Thursday, March 29, 2018

Good, groceries and Vietnam



 This week,  friend Sara Holbrook wrote about food being served in a school cafeteria in Romania. Her post resonates.

I heard echoes of it on vacation in Vietnam. An Australian and I were helping ourselves to some passion fruit juice and fresh tomatoes and cheese during breakfast on the AuCo cruise through Ha’Long Bay. I started raving about the food and presentation as cruisers go do. He echoed the praises for the fresh prawn and tamarind, the wasabi mashed potatoe, the hot soups: mushrooms and coconut chicken. Delicious, decadent, the food and caring service. Then came the next standard question, “where are you from?”



“I live in Singapore, but I am from the United States,” I replied.

“Ah, they’ve all but ruined food in the states, right? Poison and preservatives, I think,” he said.

I don’t disagree. How could we reshape ourselves, our children, our elderly, if stopped serving factory-made foods? If we didn’t, as Michael Pollan says, eat anything our grandmothers or great grandmothers wouldn’t recognize as food.  I know I would be healthier if I consistently made good food choices. 

Eat fresh. Move more.

Part of the moving is gathering and preparing the food ourselves. That  part of the work of food is easy to avoid. We can order delivery or stop in a food court (in Singapore these are called Hawker centers). We have groceries delivered to our doors. We buy pre-made pastas, pre-cut vegetables, pre-baked bread, whole pizzas or meals, frozen.

Walking the wet markets in the old quarter in Hanoi, Vietnam, I can see the work that fresh, whole food takes: growing, harvesting, cleaning, trimming,  chopping, selling. There are certainly less plastic and preservatives here, an environmental  bonus of choosing such foods. 

We might gain time, but our health suffers when we give up all the work of food. 













Tuesday, March 27, 2018

Will and Skill

Birdsong begins as day dawns. The air is cool, humidity low. The streets are starting to wake up in Hanoi. I can hear the busy beep beep of motorbikes coming around the corner next to the Cinnamon Cathedral hotel. Such skill those motor bikers have. They stream through the streets in seeming endless swarms. Sometimes their flocking movements make sense and other times they cut random routes across plazas or pedestrian walkways.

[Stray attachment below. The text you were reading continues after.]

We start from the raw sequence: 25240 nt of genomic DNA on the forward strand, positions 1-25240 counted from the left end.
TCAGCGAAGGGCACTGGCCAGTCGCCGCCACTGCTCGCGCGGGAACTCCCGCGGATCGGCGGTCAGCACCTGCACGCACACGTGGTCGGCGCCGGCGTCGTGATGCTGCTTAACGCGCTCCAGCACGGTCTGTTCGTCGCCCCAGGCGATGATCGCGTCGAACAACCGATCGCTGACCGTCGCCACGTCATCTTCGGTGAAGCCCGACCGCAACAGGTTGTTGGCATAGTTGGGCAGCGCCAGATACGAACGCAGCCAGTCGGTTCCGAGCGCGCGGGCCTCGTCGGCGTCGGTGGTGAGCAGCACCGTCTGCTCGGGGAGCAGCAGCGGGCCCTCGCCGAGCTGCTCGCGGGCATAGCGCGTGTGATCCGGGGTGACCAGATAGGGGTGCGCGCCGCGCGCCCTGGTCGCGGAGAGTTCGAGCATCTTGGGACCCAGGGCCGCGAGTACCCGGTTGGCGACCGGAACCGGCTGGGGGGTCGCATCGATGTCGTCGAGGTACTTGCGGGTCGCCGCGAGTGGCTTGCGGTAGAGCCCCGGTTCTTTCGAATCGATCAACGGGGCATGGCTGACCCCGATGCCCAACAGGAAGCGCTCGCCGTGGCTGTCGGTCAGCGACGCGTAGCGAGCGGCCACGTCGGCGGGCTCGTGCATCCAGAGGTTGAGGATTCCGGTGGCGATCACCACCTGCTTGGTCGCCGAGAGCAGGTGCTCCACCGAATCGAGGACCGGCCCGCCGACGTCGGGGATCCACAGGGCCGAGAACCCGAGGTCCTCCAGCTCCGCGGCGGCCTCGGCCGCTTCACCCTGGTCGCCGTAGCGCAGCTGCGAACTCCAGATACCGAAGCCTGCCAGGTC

Skill and will— we have  conversations about both  at school in our PLC groups when we talk intervention or acceleration strategies for learners. Does the learner have tremendous skill and the will to push forward? Or is skill lagging because the will is not engaged? 





I’ve noticed tremendous skill and strong will here on the streets of Hanoi. Women cycling or walking their bikes with stories of flowers or paneers brimming with greens, herbs and vegetable. Women running local restaurants from stock pots — turning steam and vegetables and bits of meat and noodles into old broth and meals to share:  a living. 




Women working from bicycle shops selling eggs, fruits and vegetables.



Strong will and the skill to skirt traffic and communicate clearly and wheel such loads gracefully. Good reminders for me.

Sunday, March 25, 2018

Good Morning Vietnam

I am an early riser, a morning Lark not a night Owl. I wake up early—usually before five. This vacation morning I was ready to sleep. The bed was comfy. The air con was set to chill and the cathedral-view room, cozy and dark.

Then: church bells. A chorus of bells, clad, ring, bong, Dong, clang, hummm. [When I get home I will add the church bell video— the WiFi here at the hotel won’t upload to YouTube this morning.]

“No, we won’t mind the church bells,” I reassured the hotelier when she checked us in.

And even at five in the morning, I didn’t, really. The Lord must wake the priests, the nuns, the lay people— entire town or at least those in a two block radius, I grinned groggily once the bells woke me.

Good morning, Vietnam!